Hardening

Hardening is a process intended to eliminate a means of attack by patching vulnerabilities and turning off nonessential services. Using hardening is a great way to make your IT less vulnerable.

Hardening should be done for every hardware and software object. Hardening can be a lot of work. But more and more good products have good defaults. Choosing an already hardened software solution, like a hardened Operation System can save you a lot of work and makes you less vulernable for cyber security risks.

Kubernetes Hardening Guidance

This guidance describes the security challenges associated with setting up and securing a Kubernetes cluster. It includes hardening strategies to avoid common misconfigurations and guide system administrators and developers of National Security Systems on how to deploy Kubernetes with example configurations for the recommended hardening measures and mitigations. This guidance details the following mitigations:

  • Scan containers and Pods for vulnerabilities or misconfigurations.

  • Run containers and Pods with the least privileges possible.

  • Use network separation to control the amount of damage a compromise can cause.

  • Use firewalls to limit unneeded network connectivity and encryption to protect confidentiality.

  • Use strong authentication and authorization to limit user and administrator access as well as to limit the attack surface.

  • Use log auditing so that administrators can monitor activity and be alerted to potential malicious activity.

  • Periodically review all Kubernetes settings and use vulnerability scans to help ensure risks are appropriately accounted for and security patches are applied

This great guide is created by the US National Security Agency (NSA), Cybersecurity Directorate, Endpoint Security and the US Cybersecurity and Infrastructure Security Agency (CISA). This guide is published under a Creative Commons Attribution 4.0 license.

Link to the Kubernetes Hardening Guidance, version august 2021

Linux Hardening Guide

Good hands-on guide creator by the security researcher and developer of Whonix. This guide aims to explain how to harden Linux as much as possible for security and privacy. This guide attempts to be distribution-agnostic and is not tied to any specific one.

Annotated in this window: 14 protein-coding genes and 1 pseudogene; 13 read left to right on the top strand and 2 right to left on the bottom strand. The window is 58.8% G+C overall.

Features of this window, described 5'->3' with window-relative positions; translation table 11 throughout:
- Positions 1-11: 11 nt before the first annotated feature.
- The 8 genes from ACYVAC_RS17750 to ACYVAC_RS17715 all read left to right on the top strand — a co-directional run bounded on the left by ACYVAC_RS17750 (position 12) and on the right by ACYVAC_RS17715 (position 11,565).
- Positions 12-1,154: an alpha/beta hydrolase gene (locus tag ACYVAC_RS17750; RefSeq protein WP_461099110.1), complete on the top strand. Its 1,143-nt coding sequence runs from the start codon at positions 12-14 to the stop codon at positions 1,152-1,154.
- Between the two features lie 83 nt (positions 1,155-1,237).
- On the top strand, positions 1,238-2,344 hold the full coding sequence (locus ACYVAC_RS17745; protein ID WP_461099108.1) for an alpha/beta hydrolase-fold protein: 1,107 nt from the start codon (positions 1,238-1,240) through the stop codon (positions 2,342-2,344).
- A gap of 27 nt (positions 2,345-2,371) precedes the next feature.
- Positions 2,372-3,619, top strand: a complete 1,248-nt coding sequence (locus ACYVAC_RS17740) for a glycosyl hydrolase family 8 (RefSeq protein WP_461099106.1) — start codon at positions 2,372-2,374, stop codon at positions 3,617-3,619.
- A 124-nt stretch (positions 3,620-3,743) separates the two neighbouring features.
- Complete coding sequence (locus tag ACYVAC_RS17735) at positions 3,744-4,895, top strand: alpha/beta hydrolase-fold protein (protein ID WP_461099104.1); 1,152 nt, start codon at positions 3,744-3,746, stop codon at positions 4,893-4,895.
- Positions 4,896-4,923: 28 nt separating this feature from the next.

Link: https://madaidans-insecurities.github.io/guides/linux-hardening.html

OpenSSH

Hardening guide and configuration guide of OpenSSH server and client. All Mozilla sites and deployment should follow this mozilla created reference guide. Most default OpenSSH settings that are security-related already provide good security. But when good is not enough, this guide is a good start to make your configuration better.

link:https://infosec.mozilla.org/guidelines/openssh

WordPress Hardening

WordPress is one of the most used FOSS Content Management Systems. Almost 40% of the web is powered by this great FOSS software. But when using third party plugins the risk of security vulnerabilities increased. Security in WordPress is taken very seriously so if you do not mess with the defaults and make sure you apply continues updates the risks is manageable. However if you have no good process to continuously mitigate the risks of your third party plugins you take a large risks. This guide gives you a head start to prevent security problems when using WordPress!

Note

This guide created by the developers of WordPress touches the basics. If you are no security experts: Ask help. But keep away from people who frame WordPress as insecure by default. Direct these so called security experts to this guide and look out for security experts who known the value of using FOSS software and have experience of mitigating threads with WordPress.

This guide is to make sure you have a solid default WordPress configuration.

Link: https://wordpress.org/support/article/hardening-wordpress/